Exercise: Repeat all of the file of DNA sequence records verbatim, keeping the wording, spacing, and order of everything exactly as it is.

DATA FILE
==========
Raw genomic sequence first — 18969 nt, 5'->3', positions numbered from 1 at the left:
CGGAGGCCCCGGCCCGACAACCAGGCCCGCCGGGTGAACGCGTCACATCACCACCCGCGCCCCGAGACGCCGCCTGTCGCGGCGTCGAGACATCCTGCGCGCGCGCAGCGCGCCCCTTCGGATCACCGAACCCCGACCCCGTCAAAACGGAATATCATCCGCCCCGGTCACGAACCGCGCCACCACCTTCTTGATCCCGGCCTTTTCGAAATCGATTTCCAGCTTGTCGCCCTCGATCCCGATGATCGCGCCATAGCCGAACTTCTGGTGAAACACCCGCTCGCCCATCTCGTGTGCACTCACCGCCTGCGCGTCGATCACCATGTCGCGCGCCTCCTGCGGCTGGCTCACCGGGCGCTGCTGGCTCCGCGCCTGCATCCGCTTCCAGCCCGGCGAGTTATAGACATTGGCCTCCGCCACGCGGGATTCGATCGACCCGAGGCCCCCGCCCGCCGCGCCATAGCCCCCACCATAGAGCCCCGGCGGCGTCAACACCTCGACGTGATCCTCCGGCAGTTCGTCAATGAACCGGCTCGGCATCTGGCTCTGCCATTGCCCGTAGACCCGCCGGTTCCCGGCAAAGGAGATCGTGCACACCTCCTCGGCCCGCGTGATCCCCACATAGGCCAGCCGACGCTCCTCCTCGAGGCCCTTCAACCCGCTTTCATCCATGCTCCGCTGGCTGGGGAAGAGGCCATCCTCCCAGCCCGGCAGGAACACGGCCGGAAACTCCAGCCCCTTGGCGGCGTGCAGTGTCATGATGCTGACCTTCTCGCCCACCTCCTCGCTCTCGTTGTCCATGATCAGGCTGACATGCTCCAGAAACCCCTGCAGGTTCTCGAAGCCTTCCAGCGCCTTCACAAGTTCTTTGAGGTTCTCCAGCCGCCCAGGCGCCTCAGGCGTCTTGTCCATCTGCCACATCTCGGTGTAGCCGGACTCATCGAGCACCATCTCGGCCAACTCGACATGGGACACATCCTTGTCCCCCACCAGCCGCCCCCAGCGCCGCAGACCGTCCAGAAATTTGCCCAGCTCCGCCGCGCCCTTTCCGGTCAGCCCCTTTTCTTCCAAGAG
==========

Raw genomic sequence first — 18969 nt, 5'->3', positions numbered from 1 at the left:
CGGAGGCCCCGGCCCGACAACCAGGCCCGCCGGGTGAACGCGTCACATCACCACCCGCGCCCCGAGACGCCGCCTGTCGCGGCGTCGAGACATCCTGCGCGCGCGCAGCGCGCCCCTTCGGATCACCGAACCCCGACCCCGTCAAAACGGAATATCATCCGCCCCGGTCACGAACCGCGCCACCACCTTCTTGATCCCGGCCTTTTCGAAATCGATTTCCAGCTTGTCGCCCTCGATCCCGATGATCGCGCCATAGCCGAACTTCTGGTGAAACACCCGCTCGCCCATCTCGTGTGCACTCACCGCCTGCGCGTCGATCACCATGTCGCGCGCCTCCTGCGGCTGGCTCACCGGGCGCTGCTGGCTCCGCGCCTGCATCCGCTTCCAGCCCGGCGAGTTATAGACATTGGCCTCCGCCACGCGGGATTCGATCGACCCGAGGCCCCCGCCCGCCGCGCCATAGCCCCCACCATAGAGCCCCGGCGGCGTCAACACCTCGACGTGATCCTCCGGCAGTTCGTCAATGAACCGGCTCGGCATCTGGCTCTGCCATTGCCCGTAGACCCGCCGGTTCCCGGCAAAGGAGATCGTGCACACCTCCTCGGCCCGCGTGATCCCCACATAGGCCAGCCGACGCTCCTCCTCGAGGCCCTTCAACCCGCTTTCATCCATGCTCCGCTGGCTGGGGAAGAGGCCATCCTCCCAGCCCGGCAGGAACACGGCCGGAAACTCCAGCCCCTTGGCGGCGTGCAGTGTCATGATGCTGACCTTCTCGCCCACCTCCTCGCTCTCGTTGTCCATGATCAGGCTGACATGCTCCAGAAACCCCTGCAGGTTCTCGAAGCCTTCCAGCGCCTTCACAAGTTCTTTGAGGTTCTCCAGCCGCCCAGGCGCCTCAGGCGTCTTGTCCATCTGCCACATCTCGGTGTAGCCGGACTCATCGAGCACCATCTCGGCCAACTCGACATGGGACACATCCTTGTCCCCCACCAGCCGCCCCCAGCGCCGCAGACCGTCCAGAAATTTGCCCAGCTCCGCCGCGCCCTTTCCGGTCAGCCCCTTTTCTTCCAAGAG